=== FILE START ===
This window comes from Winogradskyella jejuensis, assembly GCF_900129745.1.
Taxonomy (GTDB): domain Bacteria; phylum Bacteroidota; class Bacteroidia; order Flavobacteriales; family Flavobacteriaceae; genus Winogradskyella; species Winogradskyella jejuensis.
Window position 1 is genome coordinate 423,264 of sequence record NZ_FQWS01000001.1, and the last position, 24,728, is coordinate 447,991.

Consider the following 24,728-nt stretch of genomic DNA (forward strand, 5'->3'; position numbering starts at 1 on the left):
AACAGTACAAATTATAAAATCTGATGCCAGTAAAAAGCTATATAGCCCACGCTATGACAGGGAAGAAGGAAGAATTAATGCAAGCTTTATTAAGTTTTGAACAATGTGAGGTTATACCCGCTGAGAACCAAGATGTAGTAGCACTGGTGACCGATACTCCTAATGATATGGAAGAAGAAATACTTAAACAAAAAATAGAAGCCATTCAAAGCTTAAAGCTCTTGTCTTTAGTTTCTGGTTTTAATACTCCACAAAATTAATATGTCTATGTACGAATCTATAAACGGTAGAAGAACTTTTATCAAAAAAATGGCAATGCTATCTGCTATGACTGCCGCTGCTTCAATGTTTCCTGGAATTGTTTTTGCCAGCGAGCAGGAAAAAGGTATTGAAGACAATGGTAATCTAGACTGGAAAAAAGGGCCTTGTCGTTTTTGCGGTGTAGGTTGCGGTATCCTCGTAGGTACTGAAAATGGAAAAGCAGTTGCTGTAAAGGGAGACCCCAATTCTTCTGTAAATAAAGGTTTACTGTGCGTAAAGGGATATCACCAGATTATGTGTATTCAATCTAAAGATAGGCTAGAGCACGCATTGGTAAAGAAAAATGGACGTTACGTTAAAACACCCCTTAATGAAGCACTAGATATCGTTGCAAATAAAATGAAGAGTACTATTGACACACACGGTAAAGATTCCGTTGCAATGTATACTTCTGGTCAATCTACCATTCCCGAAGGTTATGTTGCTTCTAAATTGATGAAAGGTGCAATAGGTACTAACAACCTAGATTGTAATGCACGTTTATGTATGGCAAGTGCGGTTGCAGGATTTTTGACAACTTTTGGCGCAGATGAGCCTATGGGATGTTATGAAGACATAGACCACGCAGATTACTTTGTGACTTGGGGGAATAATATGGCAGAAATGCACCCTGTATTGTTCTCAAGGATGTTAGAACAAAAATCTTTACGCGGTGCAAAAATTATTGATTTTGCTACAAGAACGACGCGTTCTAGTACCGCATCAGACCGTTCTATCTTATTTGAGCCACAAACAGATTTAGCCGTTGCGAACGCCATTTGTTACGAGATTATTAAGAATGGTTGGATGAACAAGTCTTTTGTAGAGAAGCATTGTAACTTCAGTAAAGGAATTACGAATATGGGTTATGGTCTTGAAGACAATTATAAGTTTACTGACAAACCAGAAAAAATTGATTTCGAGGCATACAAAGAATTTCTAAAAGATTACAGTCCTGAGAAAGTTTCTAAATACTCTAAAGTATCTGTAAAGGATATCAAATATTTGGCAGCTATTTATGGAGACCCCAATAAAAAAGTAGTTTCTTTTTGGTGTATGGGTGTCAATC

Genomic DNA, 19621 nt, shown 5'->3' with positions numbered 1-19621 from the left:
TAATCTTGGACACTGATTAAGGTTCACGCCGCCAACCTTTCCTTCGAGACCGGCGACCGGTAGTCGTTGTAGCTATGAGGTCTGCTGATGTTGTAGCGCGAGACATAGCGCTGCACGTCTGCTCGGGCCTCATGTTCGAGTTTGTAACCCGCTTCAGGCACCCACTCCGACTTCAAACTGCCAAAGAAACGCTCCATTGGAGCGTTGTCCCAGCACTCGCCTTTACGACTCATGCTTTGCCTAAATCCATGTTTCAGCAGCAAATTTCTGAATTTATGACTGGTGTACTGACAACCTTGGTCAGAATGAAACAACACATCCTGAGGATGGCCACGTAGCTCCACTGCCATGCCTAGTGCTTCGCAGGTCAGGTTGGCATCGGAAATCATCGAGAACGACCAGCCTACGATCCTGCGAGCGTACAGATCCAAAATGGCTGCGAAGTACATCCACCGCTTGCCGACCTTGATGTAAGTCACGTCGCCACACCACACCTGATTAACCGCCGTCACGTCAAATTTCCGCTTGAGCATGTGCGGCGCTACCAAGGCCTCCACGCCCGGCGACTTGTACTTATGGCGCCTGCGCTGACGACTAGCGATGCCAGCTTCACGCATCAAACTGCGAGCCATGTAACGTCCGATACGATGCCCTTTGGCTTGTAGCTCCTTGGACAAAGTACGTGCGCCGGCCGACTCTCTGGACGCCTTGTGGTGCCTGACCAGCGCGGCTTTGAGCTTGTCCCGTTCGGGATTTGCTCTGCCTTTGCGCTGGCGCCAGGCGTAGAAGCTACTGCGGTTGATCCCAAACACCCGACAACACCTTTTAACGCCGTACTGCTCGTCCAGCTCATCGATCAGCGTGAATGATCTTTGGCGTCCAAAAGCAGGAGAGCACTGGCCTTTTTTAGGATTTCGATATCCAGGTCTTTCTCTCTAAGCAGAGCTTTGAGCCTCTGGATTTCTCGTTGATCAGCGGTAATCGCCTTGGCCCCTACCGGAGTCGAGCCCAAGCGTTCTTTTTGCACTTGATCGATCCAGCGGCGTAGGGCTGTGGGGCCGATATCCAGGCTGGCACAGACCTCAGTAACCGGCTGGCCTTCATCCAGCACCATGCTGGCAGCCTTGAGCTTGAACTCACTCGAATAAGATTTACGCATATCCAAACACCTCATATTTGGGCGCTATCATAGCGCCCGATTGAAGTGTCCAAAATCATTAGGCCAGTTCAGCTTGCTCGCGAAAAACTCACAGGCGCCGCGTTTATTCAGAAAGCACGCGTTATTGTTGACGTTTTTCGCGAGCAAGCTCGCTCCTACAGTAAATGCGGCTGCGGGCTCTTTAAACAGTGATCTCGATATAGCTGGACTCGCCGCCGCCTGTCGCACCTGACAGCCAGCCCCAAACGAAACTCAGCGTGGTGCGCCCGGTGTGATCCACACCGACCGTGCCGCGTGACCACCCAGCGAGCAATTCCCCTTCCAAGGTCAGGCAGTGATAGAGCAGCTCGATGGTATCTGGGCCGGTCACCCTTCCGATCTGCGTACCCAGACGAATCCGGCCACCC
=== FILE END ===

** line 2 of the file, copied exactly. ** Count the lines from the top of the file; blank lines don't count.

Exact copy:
Taxonomy (GTDB): domain Bacteria; phylum Bacteroidota; class Bacteroidia; order Flavobacteriales; family Flavobacteriaceae; genus Winogradskyella; species Winogradskyella jejuensis.